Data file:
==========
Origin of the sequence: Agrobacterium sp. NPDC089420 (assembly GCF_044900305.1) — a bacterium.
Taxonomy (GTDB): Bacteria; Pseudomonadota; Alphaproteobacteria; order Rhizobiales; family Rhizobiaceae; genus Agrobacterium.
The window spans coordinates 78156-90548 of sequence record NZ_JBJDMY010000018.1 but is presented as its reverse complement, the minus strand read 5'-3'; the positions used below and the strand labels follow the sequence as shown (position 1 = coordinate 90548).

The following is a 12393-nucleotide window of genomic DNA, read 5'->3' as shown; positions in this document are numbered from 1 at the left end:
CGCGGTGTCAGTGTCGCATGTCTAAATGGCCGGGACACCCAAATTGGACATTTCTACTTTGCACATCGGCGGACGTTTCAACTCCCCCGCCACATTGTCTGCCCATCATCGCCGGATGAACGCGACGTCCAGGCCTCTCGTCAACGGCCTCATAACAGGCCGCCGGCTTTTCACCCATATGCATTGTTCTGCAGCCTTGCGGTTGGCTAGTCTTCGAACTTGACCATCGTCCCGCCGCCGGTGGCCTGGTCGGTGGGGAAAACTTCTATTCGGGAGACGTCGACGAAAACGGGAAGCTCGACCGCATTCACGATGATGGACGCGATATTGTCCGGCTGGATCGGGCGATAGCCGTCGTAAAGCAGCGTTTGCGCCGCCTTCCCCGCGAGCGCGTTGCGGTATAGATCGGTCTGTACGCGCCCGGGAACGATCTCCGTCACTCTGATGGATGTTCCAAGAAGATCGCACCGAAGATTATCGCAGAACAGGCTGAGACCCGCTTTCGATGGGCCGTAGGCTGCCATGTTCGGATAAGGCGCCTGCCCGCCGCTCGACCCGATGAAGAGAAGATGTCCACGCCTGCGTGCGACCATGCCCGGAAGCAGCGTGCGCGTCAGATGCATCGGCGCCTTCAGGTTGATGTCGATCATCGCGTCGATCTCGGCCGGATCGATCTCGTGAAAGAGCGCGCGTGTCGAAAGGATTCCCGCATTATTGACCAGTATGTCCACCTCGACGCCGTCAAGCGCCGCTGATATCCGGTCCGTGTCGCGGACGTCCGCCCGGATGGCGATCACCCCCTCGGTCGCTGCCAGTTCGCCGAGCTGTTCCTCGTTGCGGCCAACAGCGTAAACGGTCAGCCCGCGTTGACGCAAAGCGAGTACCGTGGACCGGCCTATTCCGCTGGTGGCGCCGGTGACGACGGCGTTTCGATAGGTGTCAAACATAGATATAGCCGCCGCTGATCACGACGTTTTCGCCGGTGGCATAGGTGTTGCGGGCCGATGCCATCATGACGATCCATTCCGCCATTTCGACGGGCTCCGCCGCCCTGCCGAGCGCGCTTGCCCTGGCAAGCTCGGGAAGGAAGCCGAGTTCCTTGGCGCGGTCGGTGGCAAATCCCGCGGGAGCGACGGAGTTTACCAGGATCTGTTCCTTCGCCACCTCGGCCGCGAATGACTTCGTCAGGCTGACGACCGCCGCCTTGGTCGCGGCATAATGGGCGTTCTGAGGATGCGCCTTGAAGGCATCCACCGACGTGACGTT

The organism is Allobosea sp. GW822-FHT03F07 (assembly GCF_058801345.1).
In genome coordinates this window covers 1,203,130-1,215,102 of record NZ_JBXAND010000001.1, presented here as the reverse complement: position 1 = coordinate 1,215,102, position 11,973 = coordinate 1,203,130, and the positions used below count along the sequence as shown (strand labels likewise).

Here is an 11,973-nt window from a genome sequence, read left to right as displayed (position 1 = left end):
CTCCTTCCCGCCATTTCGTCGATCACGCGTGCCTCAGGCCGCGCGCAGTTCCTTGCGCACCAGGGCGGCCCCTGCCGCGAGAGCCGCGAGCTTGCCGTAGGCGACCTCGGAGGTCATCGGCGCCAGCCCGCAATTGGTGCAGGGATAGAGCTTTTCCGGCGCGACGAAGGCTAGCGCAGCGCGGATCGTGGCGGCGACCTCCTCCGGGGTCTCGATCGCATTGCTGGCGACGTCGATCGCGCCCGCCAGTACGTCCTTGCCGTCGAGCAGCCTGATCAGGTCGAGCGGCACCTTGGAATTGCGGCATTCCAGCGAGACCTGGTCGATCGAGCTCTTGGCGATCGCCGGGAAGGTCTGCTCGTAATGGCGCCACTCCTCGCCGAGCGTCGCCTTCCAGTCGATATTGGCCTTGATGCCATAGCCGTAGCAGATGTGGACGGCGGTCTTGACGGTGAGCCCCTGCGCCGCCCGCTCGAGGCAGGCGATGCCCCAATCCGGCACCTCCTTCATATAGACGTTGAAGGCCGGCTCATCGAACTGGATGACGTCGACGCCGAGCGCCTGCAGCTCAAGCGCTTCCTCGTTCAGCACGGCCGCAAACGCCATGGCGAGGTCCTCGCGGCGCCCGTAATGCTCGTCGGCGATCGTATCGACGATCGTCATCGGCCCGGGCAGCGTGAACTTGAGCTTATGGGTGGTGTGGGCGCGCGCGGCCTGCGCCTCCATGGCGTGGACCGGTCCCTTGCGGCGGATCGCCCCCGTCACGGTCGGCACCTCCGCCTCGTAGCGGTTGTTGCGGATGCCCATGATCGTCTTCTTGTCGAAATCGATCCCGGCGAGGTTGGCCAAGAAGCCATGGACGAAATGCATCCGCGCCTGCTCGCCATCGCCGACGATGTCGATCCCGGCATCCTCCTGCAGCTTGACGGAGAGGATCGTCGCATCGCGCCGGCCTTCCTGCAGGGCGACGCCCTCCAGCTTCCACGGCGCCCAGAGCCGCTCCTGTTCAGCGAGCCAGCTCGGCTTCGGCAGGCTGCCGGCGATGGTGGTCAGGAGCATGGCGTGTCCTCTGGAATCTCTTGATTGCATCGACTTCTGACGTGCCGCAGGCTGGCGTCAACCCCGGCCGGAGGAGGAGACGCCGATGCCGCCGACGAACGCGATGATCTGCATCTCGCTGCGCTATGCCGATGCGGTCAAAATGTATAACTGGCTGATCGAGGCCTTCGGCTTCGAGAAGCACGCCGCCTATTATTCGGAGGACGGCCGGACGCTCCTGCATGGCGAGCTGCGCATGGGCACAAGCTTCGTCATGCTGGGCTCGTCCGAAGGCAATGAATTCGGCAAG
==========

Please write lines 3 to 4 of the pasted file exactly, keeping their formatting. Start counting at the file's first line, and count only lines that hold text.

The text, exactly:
The window spans coordinates 78156-90548 of sequence record NZ_JBJDMY010000018.1 but is presented as its reverse complement, the minus strand read 5'-3'; the positions used below and the strand labels follow the sequence as shown (position 1 = coordinate 90548).

The following is a 12393-nucleotide window of genomic DNA, read 5'->3' as shown; positions in this document are numbered from 1 at the left end: